A new feature in Analysis Services 2008 is the Attribute Relationships tab in the Dimension Designer. This tool is part of the Business Intelligence Development Studio (BIDS) which is really Visual Studio in disguise. In SSAS 2005, we could define attribute relationships one by one using the attribute list but there was no overall graphic to display the relationships so this was regarded as a hidden feature. Now there’s a dedicated tab with graphics so all is good – or is it?
Once you get this tab working it does show the multiple attribute relationships on a single graphic. This is very useful and it allows SSAS to efficiently store the attributes and corresponding aggregations. However, I have a major gripe: it’s counter intuitive.
Having defined a Hierarchy on the Dimension Structure tab of the Dimension Designer by dragging and dropping higher-order objects then lower-order objects to create levels, you notice a blue squiggly line under the Hierarchy name that advises you to proceed to create attribute relationships. That’s OK but then to create the attribute relationships you have to do so in reverse – lower-order objects then higher-order objects. This always catches me out but here’s the real kicker – there is no undo available.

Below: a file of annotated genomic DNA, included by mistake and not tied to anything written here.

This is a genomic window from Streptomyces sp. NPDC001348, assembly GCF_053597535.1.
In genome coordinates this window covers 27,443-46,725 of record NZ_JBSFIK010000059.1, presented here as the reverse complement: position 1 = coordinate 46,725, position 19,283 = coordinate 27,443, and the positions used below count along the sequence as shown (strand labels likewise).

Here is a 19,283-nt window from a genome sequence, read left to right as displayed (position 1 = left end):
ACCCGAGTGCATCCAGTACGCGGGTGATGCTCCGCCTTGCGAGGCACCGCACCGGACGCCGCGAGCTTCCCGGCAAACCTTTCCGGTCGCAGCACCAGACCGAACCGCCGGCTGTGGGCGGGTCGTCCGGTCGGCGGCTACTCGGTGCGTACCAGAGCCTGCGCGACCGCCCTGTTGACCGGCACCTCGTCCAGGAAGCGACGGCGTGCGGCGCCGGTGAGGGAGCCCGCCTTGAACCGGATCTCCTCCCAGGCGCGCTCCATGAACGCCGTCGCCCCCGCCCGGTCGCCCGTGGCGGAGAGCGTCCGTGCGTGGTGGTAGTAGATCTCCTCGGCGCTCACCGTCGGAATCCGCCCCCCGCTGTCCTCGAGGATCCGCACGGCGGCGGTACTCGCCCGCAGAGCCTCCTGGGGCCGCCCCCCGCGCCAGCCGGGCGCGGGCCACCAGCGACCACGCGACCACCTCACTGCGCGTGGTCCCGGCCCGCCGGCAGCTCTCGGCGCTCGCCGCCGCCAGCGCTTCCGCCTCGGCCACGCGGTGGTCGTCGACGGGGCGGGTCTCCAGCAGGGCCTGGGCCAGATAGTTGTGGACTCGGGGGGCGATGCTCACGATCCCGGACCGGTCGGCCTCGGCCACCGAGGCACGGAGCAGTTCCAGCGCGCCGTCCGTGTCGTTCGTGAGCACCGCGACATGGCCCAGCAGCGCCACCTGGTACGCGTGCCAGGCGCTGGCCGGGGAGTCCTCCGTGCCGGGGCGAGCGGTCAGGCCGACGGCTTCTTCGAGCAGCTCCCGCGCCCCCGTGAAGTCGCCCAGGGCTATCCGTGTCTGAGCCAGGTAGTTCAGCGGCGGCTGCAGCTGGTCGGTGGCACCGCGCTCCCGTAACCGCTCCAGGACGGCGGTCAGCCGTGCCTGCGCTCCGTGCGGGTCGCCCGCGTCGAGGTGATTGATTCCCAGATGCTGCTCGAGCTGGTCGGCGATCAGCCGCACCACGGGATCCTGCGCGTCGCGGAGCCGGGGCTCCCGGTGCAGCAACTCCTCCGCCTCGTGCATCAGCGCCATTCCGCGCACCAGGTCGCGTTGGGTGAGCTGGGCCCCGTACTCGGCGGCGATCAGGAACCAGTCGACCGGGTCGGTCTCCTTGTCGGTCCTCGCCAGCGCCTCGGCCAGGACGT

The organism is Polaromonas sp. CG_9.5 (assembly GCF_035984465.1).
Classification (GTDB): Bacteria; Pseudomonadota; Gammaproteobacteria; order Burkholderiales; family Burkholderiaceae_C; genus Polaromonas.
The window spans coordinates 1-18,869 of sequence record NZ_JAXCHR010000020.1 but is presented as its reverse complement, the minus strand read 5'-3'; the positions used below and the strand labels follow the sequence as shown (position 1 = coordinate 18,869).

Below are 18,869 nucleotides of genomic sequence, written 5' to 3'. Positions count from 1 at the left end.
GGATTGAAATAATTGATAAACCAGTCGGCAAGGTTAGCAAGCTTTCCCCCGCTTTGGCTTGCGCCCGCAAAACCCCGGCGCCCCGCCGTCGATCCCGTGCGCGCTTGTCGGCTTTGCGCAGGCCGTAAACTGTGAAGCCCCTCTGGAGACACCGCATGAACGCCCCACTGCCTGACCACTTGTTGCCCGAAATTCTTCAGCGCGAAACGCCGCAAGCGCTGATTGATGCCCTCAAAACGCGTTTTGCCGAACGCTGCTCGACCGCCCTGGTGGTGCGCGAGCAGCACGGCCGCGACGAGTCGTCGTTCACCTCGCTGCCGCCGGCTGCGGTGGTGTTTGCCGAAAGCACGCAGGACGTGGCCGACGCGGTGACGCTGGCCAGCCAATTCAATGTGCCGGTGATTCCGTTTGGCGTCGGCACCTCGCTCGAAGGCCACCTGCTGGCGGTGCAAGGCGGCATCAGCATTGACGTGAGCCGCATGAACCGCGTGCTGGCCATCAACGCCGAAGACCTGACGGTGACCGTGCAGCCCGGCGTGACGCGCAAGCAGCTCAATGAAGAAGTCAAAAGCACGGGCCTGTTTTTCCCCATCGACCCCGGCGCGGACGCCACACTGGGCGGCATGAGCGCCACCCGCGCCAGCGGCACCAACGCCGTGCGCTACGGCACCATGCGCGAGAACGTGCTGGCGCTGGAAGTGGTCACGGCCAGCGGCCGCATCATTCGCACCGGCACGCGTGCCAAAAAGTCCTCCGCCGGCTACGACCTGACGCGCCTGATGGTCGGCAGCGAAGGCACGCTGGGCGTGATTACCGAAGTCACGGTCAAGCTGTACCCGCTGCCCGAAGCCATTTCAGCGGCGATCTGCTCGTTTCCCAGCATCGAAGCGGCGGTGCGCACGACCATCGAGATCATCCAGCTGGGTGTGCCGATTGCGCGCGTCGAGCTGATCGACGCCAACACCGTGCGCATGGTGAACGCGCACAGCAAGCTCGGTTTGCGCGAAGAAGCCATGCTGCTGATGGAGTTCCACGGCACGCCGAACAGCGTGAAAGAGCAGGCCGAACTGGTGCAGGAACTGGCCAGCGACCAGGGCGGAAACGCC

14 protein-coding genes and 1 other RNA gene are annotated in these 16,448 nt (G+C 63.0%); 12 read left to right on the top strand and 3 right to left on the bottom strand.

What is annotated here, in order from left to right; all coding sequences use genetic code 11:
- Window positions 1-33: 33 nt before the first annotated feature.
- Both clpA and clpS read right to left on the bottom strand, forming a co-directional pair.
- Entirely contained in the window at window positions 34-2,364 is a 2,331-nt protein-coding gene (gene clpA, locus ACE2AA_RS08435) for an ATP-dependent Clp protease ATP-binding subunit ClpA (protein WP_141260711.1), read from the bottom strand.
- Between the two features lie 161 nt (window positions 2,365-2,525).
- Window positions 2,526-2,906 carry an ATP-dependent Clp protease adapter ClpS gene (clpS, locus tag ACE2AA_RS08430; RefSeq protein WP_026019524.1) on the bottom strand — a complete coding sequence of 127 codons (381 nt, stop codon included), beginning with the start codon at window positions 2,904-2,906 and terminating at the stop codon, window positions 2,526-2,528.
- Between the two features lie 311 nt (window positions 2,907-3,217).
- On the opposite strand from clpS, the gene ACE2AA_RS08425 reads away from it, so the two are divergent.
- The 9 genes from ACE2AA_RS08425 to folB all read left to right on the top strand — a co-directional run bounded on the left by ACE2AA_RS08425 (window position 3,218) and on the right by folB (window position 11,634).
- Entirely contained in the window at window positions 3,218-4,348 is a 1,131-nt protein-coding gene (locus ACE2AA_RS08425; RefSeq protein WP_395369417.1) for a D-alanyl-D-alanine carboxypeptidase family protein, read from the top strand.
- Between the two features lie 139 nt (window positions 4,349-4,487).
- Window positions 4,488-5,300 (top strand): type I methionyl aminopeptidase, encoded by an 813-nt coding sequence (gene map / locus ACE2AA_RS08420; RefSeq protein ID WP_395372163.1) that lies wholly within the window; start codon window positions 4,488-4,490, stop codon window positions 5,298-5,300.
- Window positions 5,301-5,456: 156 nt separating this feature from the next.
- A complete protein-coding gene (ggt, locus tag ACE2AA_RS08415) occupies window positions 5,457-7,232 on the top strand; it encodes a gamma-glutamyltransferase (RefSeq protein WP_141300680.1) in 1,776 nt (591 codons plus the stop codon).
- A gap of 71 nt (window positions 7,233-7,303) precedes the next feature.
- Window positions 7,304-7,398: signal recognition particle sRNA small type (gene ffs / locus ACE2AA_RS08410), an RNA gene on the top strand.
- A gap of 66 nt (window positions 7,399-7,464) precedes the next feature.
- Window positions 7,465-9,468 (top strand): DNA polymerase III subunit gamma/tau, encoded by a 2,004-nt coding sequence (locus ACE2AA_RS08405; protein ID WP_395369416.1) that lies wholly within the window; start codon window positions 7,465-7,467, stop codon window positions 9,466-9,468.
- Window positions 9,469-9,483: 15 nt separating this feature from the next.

If you make that mistake you typically don’t find out until after you have attempted a Deploy of the cube for testing. This results in errors because, dummy, you have done things in the same order not in reverse order. And a Deploy does a Save, so you need to get back to where you were on your own. And that’s even more counter-intuitive. To delete a relationship, you need to click on the relationship itself, not the object. Then to re-assimilate the attribute with the key attribute you need to do that in reverse order too – you have to drag the Key onto the orphan attributes. All this just to get back to the state before the Deploy request. Then you can attempt to create the attribute relationships in the correct (reverse) order. Yikes!
I remember demonstrating the Undo feature in a Database Design Tool called Bachman back in 1991. I was always surprised to see jaws drop and eyes light up. That single simple feature closed many deals in those days. Almost 20 years later, I am afraid we are still re-inventing the wheel.
Author: Brian Egler